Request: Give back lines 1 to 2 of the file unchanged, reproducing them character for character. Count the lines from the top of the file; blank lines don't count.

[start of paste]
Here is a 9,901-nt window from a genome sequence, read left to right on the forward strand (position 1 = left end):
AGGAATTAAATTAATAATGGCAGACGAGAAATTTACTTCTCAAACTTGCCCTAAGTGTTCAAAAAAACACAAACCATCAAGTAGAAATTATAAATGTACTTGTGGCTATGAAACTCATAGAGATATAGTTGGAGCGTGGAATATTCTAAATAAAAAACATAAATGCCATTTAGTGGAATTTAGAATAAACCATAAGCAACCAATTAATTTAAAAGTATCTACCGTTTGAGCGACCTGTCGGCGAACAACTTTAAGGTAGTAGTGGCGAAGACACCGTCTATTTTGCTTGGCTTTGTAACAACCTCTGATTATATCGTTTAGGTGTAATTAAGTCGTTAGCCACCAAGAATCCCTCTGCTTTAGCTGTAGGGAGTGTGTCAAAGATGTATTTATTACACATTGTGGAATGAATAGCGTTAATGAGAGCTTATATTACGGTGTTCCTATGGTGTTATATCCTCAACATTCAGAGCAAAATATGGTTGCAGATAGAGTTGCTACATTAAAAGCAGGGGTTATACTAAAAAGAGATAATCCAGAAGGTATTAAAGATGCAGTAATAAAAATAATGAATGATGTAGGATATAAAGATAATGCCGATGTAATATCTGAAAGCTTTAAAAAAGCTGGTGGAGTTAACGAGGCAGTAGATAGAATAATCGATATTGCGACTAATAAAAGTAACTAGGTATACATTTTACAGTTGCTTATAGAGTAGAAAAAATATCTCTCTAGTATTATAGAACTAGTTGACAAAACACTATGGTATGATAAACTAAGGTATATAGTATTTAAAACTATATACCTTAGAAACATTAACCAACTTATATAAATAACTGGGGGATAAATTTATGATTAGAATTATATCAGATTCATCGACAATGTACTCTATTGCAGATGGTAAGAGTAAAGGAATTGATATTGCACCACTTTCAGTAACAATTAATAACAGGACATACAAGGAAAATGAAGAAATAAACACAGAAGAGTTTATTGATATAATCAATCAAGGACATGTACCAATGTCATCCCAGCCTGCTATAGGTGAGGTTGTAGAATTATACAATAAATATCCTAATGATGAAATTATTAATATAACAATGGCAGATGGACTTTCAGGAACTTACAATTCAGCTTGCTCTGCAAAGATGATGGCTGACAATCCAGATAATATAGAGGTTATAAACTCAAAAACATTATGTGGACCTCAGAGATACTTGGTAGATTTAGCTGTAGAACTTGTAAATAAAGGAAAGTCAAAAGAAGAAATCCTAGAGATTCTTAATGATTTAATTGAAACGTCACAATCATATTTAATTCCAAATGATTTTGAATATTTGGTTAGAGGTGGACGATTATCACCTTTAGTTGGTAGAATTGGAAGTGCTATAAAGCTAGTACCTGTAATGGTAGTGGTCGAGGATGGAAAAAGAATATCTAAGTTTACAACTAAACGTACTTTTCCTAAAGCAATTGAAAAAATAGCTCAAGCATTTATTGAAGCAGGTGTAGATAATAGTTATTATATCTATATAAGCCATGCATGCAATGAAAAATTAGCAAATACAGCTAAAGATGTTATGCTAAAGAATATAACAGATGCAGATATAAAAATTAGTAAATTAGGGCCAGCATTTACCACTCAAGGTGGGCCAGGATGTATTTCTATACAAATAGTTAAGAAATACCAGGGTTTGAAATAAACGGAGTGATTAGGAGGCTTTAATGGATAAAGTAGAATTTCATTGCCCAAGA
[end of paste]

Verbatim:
Here is a 9,901-nt window from a genome sequence, read left to right on the forward strand (position 1 = left end):
AGGAATTAAATTAATAATGGCAGACGAGAAATTTACTTCTCAAACTTGCCCTAAGTGTTCAAAAAAACACAAACCATCAAGTAGAAATTATAAATGTACTTGTGGCTATGAAACTCATAGAGATATAGTTGGAGCGTGGAATATTCTAAATAAAAAACATAAATGCCATTTAGTGGAATTTAGAATAAACCATAAGCAACCAATTAATTTAAAAGTATCTACCGTTTGAGCGACCTGTCGGCGAACAACTTTAAGGTAGTAGTGGCGAAGACACCGTCTATTTTGCTTGGCTTTGTAACAACCTCTGATTATATCGTTTAGGTGTAATTAAGTCGTTAGCCACCAAGAATCCCTCTGCTTTAGCTGTAGGGAGTGTGTCAAAGATGTATTTATTACACATTGTGGAATGAATAGCGTTAATGAGAGCTTATATTACGGTGTTCCTATGGTGTTATATCCTCAACATTCAGAGCAAAATATGGTTGCAGATAGAGTTGCTACATTAAAAGCAGGGGTTATACTAAAAAGAGATAATCCAGAAGGTATTAAAGATGCAGTAATAAAAATAATGAATGATGTAGGATATAAAGATAATGCCGATGTAATATCTGAAAGCTTTAAAAAAGCTGGTGGAGTTAACGAGGCAGTAGATAGAATAATCGATATTGCGACTAATAAAAGTAACTAGGTATACATTTTACAGTTGCTTATAGAGTAGAAAAAATATCTCTCTAGTATTATAGAACTAGTTGACAAAACACTATGGTATGATAAACTAAGGTATATAGTATTTAAAACTATATACCTTAGAAACATTAACCAACTTATATAAATAACTGGGGGATAAATTTATGATTAGAATTATATCAGATTCATCGACAATGTACTCTATTGCAGATGGTAAGAGTAAAGGAATTGATATTGCACCACTTTCAGTAACAATTAATAACAGGACATACAAGGAAAATGAAGAAATAAACACAGAAGAGTTTATTGATATAATCAATCAAGGACATGTACCAATGTCATCCCAGCCTGCTATAGGTGAGGTTGTAGAATTATACAATAAATATCCTAATGATGAAATTATTAATATAACAATGGCAGATGGACTTTCAGGAACTTACAATTCAGCTTGCTCTGCAAAGATGATGGCTGACAATCCAGATAATATAGAGGTTATAAACTCAAAAACATTATGTGGACCTCAGAGATACTTGGTAGATTTAGCTGTAGAACTTGTAAATAAAGGAAAGTCAAAAGAAGAAATCCTAGAGATTCTTAATGATTTAATTGAAACGTCACAATCATATTTAATTCCAAATGATTTTGAATATTTGGTTAGAGGTGGACGATTATCACCTTTAGTTGGTAGAATTGGAAGTGCTATAAAGCTAGTACCTGTAATGGTAGTGGTCGAGGATGGAAAAAGAATATCTAAGTTTACAACTAAACGTACTTTTCCTAAAGCAATTGAAAAAATAGCTCAAGCATTTATTGAAGCAGGTGTAGATAATAGTTATTATATCTATATAAGCCATGCATGCAATGAAAAATTAGCAAATACAGCTAAAGATGTTATGCTAAAGAATATAACAGATGCAGATATAAAAATTAGTAAATTAGGGCCAGCATTTACCACTCAAGGTGGGCCAGGATGTATTTCTATACAAATAGTTAAGAAATACCAGGGTTTGAAATAAACGGAGTGATTAGGAGGCTTTAATGGATAAAGTAGAATTTCATTGCCCAAGA